Umbra on running and pollutants
I am a runner, and in the summertime it is difficult for me to run during the day because of the heat. Unfortunately, it’s a no-no for me to run in green spaces late at night because they are dark, deserted, and thus quite unsafe. So this leaves me the option of running in busy areas of the city after the sun has gone down. At these hours, the traffic is usually light, which makes for a more pleasant run — but I’m wondering about air quality. Do car exhaust and other pollutants stick around close to the ground even when traffic has dissipated, or do they move up into the atmosphere? Should I just be running in the park with a bodyguard?
What a time we live in, when our two best choices are inhaling toxic air or braving the dangers of a public park. Your letter makes me want to curl up in a ball for the next several days, until the urge for mango sorbet propels me from the couch. But they don’t pay me to curl up in a ball — so, like you, I shall soldier on.
You ask whether exhaust and other pollutants stay close to the ground or ascend to some higher place. The short answer is: yes. It all depends on weather, geography, traffic intensity, the type of pollution, and so on. Some particulate matter can stick around for weeks, but in general pollution weakens with time. Since traffic is lighter in your area at night, and factories are likely spewing less, your idea that nighttime air is cleaner than daytime air is roughly right. One of the worst foes you’ll encounter, ozone, is created when the chemicals in car exhaust and other emissions react to sunlight. It lurks mostly during the day, usually hitting its peak in the late afternoon and early evening, and lessens quickly as the sun goes down.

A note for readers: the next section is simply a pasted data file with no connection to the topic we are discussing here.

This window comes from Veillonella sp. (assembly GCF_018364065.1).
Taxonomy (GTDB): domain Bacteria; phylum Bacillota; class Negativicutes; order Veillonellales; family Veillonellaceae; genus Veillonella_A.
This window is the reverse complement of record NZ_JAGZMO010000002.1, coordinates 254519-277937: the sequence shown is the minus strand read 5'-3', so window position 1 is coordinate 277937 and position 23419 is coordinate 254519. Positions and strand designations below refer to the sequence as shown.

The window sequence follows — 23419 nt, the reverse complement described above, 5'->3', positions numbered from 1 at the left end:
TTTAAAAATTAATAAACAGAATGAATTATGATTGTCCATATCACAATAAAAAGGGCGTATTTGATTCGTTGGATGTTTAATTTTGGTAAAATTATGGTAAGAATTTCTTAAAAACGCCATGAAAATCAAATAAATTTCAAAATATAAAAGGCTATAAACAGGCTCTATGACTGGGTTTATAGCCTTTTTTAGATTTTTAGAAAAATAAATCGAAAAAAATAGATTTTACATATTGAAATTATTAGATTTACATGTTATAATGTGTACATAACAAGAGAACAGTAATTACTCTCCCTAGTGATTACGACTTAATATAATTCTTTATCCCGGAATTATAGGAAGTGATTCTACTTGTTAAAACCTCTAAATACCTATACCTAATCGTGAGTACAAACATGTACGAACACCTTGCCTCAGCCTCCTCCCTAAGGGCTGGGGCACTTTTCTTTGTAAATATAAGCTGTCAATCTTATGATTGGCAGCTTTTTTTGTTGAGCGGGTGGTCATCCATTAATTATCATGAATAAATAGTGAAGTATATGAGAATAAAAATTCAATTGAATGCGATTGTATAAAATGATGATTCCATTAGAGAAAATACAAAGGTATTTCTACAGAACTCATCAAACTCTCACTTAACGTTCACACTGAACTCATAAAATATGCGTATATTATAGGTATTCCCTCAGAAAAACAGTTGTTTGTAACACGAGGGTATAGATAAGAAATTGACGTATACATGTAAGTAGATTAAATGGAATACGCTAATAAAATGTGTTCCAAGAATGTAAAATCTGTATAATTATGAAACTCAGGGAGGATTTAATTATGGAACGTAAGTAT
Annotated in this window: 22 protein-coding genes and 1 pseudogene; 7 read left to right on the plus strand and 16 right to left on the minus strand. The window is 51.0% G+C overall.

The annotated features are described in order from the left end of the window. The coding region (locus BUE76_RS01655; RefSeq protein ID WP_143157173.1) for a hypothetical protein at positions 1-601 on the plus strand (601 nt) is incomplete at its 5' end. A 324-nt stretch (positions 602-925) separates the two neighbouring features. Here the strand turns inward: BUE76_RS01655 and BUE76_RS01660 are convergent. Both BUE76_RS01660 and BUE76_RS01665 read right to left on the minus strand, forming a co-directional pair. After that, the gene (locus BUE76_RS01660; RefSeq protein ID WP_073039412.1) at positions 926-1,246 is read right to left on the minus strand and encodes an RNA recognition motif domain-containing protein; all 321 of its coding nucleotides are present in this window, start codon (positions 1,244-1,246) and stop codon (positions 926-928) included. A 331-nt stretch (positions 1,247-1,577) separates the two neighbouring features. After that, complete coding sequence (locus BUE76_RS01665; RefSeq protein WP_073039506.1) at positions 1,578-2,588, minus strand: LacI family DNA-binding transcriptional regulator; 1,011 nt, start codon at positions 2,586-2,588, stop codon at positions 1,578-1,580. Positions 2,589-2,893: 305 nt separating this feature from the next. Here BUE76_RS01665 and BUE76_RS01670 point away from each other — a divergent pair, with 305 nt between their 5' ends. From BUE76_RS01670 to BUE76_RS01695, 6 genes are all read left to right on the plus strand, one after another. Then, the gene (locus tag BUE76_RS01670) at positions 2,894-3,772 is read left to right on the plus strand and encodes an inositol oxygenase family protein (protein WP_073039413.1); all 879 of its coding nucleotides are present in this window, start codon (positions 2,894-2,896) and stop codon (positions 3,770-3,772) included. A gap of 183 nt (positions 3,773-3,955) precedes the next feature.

Probably the best advice I can give you is to check local air-quality forecasts — color-coded for your convenience! — and keep a close eye on your body’s reactions as you run. As I write this, for instance, I see that the air quality in Ottawa is green, for good. A nice night for running. Those of you in other provinces and in the U.S. can check your local pollution levels too.
Try not to run on days or nights when the air quality is especially bad. (This will help you escape the fate of one Grist staffer who, in her previous life in D.C., was stopped while running by a Post reporter doing a piece on “crazy people who run when the air quality stinks.”) Pay attention to the local forecast, especially if you have asthma or another respiratory condition. If you simply can’t miss a day, ease up a bit: walk instead of jog, jog instead of sprint. Or whatever it is that you people do.
Let’s think about whether there are alternatives to your nighttime runs. You could round up friends to run in the park — safety in numbers. You could join a gym or create one with your friends by combining your collective equipment. I suppose there’s running in place at home, though that sounds about as much fun as counting quills on a porcupine. Looking toward the longer-term, consider lobbying your government to endorse less-polluting cars and public transportation. After all, you’re in the capital of your fair country. The pulsing heart of democracy and decisiveness. Run on over to Parliament Hill — and tell them I sent you.
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